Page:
Wednesday, July 17th 2019, 2:09 pm - A Virginia woman is recovering from flesh-eating disease, which she is believed to have contracted after going for a quick swim in Norfolk County.
Amanda Edwards tells CNN she was only in the water for about 10 minutes.
The next day, she didn't feel well.
"I noticed this thing that came on my leg. And I was just -- I ignored it for a couple days and it just started getting bigger and bigger and bigger to the point where I couldn`t walk anymore," she told the news outlet.
Doctors treated her infection, which likely entered her leg through a cut.
There was a swimming advisory in place at the time Edwards went swimming.
So far, there have been at least three documented cases of flesh-eating disease infections contracted on U.S. beaches this summer.
INFECTIONS STILL RARE
While flesh-eating infections are rare, officials say beach-goers and people near bodies of water still need to be cautious.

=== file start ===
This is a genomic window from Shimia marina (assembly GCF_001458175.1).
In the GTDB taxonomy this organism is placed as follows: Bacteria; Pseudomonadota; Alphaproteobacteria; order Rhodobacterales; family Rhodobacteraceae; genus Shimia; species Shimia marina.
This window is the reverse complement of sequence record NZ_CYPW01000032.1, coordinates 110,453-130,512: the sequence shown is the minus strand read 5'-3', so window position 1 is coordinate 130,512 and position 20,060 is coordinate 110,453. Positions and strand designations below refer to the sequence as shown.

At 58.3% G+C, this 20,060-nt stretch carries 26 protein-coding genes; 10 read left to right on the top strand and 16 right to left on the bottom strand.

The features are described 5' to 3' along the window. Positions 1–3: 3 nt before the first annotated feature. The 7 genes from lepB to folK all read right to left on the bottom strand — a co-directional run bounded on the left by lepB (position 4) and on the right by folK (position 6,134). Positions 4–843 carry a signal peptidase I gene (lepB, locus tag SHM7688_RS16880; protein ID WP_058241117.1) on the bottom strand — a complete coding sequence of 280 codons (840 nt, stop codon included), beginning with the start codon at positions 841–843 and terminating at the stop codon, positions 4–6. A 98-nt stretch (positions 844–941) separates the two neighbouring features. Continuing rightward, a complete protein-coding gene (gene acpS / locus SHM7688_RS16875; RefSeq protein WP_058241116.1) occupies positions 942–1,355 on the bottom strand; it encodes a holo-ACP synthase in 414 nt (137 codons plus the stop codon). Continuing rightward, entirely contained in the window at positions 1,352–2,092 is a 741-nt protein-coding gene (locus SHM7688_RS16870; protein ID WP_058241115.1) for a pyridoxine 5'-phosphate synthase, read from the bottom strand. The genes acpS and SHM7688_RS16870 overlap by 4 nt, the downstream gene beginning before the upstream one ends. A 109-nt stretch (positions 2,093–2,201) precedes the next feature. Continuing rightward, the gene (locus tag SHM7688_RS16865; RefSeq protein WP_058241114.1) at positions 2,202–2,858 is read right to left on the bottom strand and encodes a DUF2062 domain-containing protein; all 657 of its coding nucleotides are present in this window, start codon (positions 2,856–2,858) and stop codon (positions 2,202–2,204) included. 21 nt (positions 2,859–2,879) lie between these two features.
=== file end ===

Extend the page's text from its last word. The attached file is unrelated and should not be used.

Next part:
People with open wounds or compromised immune systems should never swim in salt or brackish water, especially when flesh-eating bacteria has been confirmed in the area. Norfolk Health Department says it's best for all people to avoid shallow water or swimming after heavy rain.
On land, infections can occur from eating raw or undercooked seafood -- especially shellfish.
If you discover a wound after spending time near water that is possibly infected, shower with warm soap and water as soon as possible, while paying special attention to wounded areas.
If you develop flu-like symptoms shortly after visiting the beach, seek immediate medical care. The flesh-eating disease can become serious 12-24 hours post-infection.